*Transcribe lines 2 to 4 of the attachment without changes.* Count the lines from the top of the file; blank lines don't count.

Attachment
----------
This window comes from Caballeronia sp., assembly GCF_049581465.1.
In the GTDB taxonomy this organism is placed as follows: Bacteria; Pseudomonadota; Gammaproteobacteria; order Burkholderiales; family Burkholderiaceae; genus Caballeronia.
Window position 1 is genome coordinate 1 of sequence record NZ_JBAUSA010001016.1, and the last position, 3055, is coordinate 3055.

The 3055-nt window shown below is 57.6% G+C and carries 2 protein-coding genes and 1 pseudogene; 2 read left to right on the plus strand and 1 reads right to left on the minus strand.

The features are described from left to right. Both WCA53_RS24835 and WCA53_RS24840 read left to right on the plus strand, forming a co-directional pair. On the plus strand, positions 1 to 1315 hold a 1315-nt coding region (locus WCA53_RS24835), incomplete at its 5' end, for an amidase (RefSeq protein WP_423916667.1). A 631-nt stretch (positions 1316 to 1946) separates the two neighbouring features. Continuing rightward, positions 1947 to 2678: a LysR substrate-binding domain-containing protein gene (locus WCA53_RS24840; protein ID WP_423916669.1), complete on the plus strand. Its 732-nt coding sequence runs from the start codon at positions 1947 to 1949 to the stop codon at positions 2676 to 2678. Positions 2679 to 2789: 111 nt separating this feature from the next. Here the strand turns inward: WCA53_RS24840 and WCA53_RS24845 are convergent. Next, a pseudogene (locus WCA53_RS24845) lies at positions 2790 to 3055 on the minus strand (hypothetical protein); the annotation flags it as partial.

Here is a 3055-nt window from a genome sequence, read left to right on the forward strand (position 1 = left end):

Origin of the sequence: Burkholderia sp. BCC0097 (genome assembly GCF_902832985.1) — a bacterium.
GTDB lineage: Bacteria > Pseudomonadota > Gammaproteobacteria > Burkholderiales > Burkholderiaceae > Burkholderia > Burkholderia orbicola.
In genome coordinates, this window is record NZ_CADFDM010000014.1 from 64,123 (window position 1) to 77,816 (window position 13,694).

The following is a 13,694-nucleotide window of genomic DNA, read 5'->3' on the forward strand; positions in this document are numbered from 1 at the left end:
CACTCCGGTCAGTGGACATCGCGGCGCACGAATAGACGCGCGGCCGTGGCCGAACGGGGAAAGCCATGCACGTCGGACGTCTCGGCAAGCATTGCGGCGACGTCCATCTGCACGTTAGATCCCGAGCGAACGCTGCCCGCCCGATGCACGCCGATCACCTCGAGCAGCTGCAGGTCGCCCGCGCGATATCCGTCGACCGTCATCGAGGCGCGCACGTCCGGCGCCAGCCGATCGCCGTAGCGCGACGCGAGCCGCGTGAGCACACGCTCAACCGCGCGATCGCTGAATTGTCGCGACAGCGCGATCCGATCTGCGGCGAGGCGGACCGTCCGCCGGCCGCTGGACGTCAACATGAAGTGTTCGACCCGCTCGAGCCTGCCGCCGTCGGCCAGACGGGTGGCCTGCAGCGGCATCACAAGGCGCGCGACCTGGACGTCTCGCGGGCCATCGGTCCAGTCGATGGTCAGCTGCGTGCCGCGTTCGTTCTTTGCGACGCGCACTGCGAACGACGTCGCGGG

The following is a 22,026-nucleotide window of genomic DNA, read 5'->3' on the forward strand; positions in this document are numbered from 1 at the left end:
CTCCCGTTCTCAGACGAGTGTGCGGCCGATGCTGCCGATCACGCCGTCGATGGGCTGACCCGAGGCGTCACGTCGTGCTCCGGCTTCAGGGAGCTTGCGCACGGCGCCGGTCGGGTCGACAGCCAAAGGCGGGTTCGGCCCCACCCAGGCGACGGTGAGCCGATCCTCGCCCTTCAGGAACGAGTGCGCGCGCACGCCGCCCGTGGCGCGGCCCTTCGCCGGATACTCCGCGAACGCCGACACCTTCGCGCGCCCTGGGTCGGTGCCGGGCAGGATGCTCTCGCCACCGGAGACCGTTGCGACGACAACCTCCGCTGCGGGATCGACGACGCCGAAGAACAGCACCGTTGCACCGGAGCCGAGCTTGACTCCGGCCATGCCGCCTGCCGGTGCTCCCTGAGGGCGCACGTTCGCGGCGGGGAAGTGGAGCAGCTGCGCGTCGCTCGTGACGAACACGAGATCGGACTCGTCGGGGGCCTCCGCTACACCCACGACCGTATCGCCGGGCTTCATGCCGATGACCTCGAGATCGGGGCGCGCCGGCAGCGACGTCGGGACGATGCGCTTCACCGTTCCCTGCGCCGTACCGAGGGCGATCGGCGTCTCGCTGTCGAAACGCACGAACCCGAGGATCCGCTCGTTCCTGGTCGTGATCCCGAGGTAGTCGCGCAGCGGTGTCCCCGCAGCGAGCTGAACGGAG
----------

In the GTDB taxonomy this organism is placed as follows: Bacteria; Pseudomonadota; Gammaproteobacteria; order Burkholderiales; family Burkholderiaceae; genus Caballeronia.
Window position 1 is genome coordinate 1 of sequence record NZ_JBAUSA010001016.1, and the last position, 3055, is coordinate 3055.

The 3055-nt window shown below is 57.6% G+C and carries 2 protein-coding genes and 1 pseudogene; 2 read left to right on the plus strand and 1 reads right to left on the minus strand.